THE evening usually starts with an unmarked door, poorly lighted stairs and a familiar popping sound.
Wally Green, 29, from the Marlboro Houses in Coney Island, picked up the game after losing money to pool hall hustlers. Susan Sarandon, the actress, discovered the game through her son Miles, 16. She and Mr. Green find themselves at the same events sometimes.
“There was no table tennis over there,” Mr. Green said of the Marlboro Houses. “There was a lot of bullets going over, but no table tennis.”
Ms. Sarandon was not running from pool hustlers or bullets when she became interested in the game. “I started finding out that there was this subculture of Ping-Pong and all these people that you wouldn’t expect are serious about it,” she said. “I just worked with Ed Norton, and he’s so committed that he trained in China while he was shooting a film there.”
Mr. Green and Ms. Sarandon are part of a growing number of players in New York City and beyond who are meeting in clubs, apartments, art galleries and even laundry rooms that have a table, brought together by their fervent, almost evangelical love for the game — known generically as table tennis but often called Ping-Pong (a trademark) by its devotees.
Now, it seems, this secret society may soon emerge from behind unmarked doors: the trickle of places in the city that serve up the sport is becoming a flow. Some billiards halls are removing pool tables to make way for the sport. Fat Cat, a sprawling shabby chic spot featuring jazz and games in the West Village, added three table tennis tables over the summer, and plans to add more to the 10 it now has.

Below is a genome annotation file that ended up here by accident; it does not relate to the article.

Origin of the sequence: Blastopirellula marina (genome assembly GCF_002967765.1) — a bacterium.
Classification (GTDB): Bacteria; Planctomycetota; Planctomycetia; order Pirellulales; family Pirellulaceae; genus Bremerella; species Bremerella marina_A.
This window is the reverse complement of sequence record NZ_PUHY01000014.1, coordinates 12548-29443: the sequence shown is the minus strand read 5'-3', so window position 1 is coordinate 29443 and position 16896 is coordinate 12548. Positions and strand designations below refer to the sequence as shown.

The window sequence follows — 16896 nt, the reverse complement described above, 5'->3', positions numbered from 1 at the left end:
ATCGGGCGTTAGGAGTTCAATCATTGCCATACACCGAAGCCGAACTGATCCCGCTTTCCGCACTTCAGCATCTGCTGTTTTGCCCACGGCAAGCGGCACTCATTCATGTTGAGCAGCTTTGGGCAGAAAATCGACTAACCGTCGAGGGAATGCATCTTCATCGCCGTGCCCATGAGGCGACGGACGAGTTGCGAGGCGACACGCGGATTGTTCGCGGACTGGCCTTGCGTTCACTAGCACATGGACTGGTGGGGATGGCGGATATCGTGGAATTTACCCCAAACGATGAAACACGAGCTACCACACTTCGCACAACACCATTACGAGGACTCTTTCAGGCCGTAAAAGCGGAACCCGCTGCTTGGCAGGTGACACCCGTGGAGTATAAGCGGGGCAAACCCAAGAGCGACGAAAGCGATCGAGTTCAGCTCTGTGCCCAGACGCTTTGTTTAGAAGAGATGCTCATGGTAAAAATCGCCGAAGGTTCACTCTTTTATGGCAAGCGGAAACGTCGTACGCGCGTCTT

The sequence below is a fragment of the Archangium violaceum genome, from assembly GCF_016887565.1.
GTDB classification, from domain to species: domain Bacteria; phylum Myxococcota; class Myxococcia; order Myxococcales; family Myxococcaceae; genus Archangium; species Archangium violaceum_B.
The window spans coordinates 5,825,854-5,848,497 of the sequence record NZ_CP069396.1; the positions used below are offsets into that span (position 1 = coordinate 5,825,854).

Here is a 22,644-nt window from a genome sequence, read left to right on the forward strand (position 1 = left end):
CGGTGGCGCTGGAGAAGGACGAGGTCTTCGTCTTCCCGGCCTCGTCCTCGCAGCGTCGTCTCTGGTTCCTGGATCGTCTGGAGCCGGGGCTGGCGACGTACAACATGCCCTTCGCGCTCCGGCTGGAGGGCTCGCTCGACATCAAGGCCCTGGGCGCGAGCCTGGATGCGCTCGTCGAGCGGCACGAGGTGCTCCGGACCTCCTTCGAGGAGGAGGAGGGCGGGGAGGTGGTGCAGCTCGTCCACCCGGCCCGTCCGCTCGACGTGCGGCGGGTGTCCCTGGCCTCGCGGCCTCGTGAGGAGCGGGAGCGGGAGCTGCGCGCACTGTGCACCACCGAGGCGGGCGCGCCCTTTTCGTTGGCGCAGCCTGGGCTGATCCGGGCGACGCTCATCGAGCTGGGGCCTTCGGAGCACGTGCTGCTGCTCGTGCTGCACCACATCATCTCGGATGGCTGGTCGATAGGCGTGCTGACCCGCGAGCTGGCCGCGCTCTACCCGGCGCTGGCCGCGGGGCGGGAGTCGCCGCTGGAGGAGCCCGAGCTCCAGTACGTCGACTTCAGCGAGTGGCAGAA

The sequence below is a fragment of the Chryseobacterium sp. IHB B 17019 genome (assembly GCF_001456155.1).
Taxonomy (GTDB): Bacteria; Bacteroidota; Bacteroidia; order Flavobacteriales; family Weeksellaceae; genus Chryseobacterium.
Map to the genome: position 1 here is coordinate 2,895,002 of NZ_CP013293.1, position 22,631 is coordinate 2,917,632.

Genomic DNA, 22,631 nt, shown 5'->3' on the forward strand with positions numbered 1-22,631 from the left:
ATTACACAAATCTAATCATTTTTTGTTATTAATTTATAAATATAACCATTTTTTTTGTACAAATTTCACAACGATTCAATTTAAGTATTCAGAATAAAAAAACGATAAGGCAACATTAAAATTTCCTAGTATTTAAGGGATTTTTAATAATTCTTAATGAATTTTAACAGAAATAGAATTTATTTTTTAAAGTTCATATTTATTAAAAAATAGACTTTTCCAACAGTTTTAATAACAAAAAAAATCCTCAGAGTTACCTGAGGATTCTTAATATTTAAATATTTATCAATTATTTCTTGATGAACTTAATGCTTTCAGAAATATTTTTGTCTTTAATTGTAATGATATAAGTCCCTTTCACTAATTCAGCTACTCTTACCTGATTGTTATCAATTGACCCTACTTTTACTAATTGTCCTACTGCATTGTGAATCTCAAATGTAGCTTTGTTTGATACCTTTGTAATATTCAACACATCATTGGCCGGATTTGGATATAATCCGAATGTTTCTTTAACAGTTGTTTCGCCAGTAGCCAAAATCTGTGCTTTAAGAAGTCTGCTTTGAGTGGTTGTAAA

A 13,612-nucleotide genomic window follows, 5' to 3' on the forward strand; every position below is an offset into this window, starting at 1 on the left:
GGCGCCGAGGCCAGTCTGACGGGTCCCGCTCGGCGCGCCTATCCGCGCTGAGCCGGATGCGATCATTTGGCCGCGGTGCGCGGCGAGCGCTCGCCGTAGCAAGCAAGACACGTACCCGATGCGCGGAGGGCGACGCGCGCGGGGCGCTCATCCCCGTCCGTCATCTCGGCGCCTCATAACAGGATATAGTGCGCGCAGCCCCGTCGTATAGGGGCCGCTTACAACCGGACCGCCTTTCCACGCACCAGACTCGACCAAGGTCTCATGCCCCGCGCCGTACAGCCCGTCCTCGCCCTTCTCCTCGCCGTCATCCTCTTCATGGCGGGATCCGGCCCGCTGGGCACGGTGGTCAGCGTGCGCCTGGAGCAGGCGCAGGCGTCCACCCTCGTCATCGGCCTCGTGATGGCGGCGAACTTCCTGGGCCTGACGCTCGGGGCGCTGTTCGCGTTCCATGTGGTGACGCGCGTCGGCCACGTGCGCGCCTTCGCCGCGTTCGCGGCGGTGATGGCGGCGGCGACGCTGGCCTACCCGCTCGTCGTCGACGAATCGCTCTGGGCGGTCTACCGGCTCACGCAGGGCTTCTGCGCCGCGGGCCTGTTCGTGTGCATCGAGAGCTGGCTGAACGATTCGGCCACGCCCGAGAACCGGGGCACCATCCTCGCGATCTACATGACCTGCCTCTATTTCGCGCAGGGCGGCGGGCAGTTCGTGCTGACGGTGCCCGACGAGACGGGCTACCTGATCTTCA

“We just have a lot more people who want to play,” said Noah Sapir, 32, the owner. “Every night of the week we have a waiting list.”
Slate, a hall with 16 pool tables near Madison Square Park, reports waiting times of an hour for its six table tennis tables. Ocean’s 8 at Brownstone, in Park Slope, Brooklyn, added its first five tables this year because customers using its 33 pool tables kept asking to play.
A tournament in the spring in Brooklyn, at the Powerhouse Arena, a gallery, attracted 32 corporate teams representing entities like Google, MTV, Red Bull and Comedy Central. There were lines out the door, said Khairi Mdnor, the organizer.
Grand Opening, a glass-fronted gallery space between tenement buildings on the Lower East Side, has old Chinese men playing hipsters on its table despite the language barrier. “People can communicate through their game,” the owner, Ben Smyth, 27, said.
Soho House, in the meatpacking district, has a tournament every other month. On Gramercy Park, the 110-year-old National Arts Club, complete with wood paneling and portraits of esteemed members, like Dwight D. Eisenhower, now regularly echoes with the sound of the game.
USA Table Tennis, the sport’s national organizing body in the United States, said it has had a steady increase in membership of just below 10 percent since 2006. There are 457 Yahoo groups related to the sport, including ones for collegiate players (almost 2,000 members, 53 new ones in a recent week) and regional groups of about 500 members.
Three filmmakers, Jonathan Bricklin, Bill Mack and Franck Raharinosy, have teamed with Andrew Gordon, a former investment banker, to open a 12,800-square-foot table tennis and social club on Park Avenue near Madison Square Park. The filmmakers became accidental promoters when they put a table in their loft office for their own amusement a couple of years ago.
“People would come over all the time to play us,” said Mr. Mack, 35. “Our then-girlfriends got tired of it and made us limit it to one night.”
That night became an unexpected hit, attracting the likes of Owen Wilson, Salman Rushdie, 50 Cent, the Beastie Boys, Jimmy Buffett and as many attractive people as there were lightweight hollow balls.
They decided to build on that success and convert a former Mattress King into a large club. Spin New York will open in March.